Good Gardening Tips For Spring
vegetables and flowers
• plant early spring veggies when soil is workable.
Soil is prepared for gardening once it is free from ice crystals and crumbles very easily. Soil which is too moist is easily compressed, reducing helpful soil aeration. Popular early spring crops are peas, spinach, lettuces and leeks. To have a prolonged harvest, grow several varieties, each having a distinct maturation time. Follow these plants with broccoli, cabbage, radishes, kale, turnips, new potatoes and onions. Mulch very early bulbs if you reside in areas where freezing temperatures persist.
• protect new plants from hard frosts.
Early spring plantings are at risk from hard frost that may occur overnight. If you expect a hard frost, cover up new plants through the night using whatever you have on hand – an upside down pail or paper box (along with a stone on the top) or large flower pot, a mobile garden covering, or a cold frame. If your garden has the room, and your finances allow, a basic garden greenhouse is ideal for starting new plants at the beginning of the season and protecting them from unpredictable early spring weather.
• be a step ahead of the cabbage moth.
When the frosts have ended, the cabbage moth may appear. It lays eggs up against the lower stems of brassica seedlings – cabbage, broccoli, brussel sprout, kale, cauliflower. As soon as the eggs hatch, the seedlings lose energy and often die. Be ready to protect these plants from root maggots by protecting plantings with row covers or applying small pieces of barrier paper around the seedling stem base. Maggots will be more of a challenge in cool, wet soils.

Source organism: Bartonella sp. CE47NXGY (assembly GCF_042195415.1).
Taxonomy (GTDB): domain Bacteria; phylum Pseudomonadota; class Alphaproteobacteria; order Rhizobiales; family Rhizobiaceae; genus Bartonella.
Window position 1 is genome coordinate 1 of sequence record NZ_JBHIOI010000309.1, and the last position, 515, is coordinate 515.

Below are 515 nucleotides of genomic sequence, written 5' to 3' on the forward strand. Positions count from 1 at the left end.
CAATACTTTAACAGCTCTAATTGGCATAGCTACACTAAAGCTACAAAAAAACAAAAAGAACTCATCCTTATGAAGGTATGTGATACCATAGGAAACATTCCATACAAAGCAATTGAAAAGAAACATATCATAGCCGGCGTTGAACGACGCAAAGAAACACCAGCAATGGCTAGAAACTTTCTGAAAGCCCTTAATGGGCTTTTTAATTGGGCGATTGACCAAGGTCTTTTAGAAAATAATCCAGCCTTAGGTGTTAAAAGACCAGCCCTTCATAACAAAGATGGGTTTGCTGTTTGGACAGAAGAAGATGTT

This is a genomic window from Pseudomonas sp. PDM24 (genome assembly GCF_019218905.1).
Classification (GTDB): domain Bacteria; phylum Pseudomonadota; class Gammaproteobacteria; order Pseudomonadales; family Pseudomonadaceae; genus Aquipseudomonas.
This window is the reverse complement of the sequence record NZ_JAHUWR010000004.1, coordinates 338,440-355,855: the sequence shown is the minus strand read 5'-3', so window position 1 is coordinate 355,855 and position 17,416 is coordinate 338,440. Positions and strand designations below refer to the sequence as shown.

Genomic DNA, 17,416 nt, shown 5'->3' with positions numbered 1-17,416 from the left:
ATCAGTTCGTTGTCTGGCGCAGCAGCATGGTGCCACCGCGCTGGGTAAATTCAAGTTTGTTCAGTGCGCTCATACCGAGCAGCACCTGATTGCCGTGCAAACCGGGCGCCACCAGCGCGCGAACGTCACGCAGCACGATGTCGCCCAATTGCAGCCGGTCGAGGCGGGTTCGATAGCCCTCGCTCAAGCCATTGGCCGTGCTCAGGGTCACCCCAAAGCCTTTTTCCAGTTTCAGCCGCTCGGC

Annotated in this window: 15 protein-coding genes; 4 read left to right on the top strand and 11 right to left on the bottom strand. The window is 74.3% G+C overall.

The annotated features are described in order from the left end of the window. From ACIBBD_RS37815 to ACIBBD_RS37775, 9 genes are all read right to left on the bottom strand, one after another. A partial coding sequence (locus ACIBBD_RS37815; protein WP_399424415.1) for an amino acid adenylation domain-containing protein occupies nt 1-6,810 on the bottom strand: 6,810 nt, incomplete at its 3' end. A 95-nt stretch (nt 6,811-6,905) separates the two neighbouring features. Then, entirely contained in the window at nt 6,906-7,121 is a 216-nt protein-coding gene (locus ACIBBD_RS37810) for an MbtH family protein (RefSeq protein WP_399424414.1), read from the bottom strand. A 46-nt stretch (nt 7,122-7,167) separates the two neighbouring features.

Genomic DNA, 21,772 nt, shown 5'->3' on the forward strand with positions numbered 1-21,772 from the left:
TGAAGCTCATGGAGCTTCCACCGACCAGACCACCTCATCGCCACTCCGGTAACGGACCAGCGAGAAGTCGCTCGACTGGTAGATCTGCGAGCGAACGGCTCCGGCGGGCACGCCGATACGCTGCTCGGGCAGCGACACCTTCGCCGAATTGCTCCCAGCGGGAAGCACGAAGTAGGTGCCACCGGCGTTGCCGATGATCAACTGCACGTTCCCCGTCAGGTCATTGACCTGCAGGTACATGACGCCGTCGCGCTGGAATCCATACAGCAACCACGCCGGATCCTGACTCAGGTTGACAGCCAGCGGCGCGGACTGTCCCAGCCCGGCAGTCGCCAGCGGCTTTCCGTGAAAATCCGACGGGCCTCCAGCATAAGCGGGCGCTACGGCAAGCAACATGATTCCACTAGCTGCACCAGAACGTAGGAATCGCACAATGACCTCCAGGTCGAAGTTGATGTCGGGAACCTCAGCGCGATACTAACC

• plant out crocus, lilies, daffodils, hyacinth and any other bulbs
Early spring is time to put out bulbs that have been pushed in pots or bowls inside your home. Some may blossom next spring, others may take two or three years to rebuild enough food reserve to support flowering.
• separate perennials. clear and compost perennial beds.
For less difficult handling try to time the dividing so appearing shoots are just 2 to 4 inches tall. Prepare new beds for perennial plants by spreading a 6-inch deep covering of organic matter (i.e. peat moss, garden compost, rotten manure) and work in deeply. Plants developing in deep, rich soil are less likely to suffer summer drought. Existing perennial beds are usually cleaned of older plant waste and mulched to prevent unwanted weeds. Mulch should be hand-applied close to, but not over the growing root mass of each plant.
Stakes can be placed in the soil now for sprouting perennials such as asparagus, which may need support for it’s large ferns later in the season in gardens subjected to wind. Make sure to fix the stakes well away from the root mass so as not to disturb growing shoots.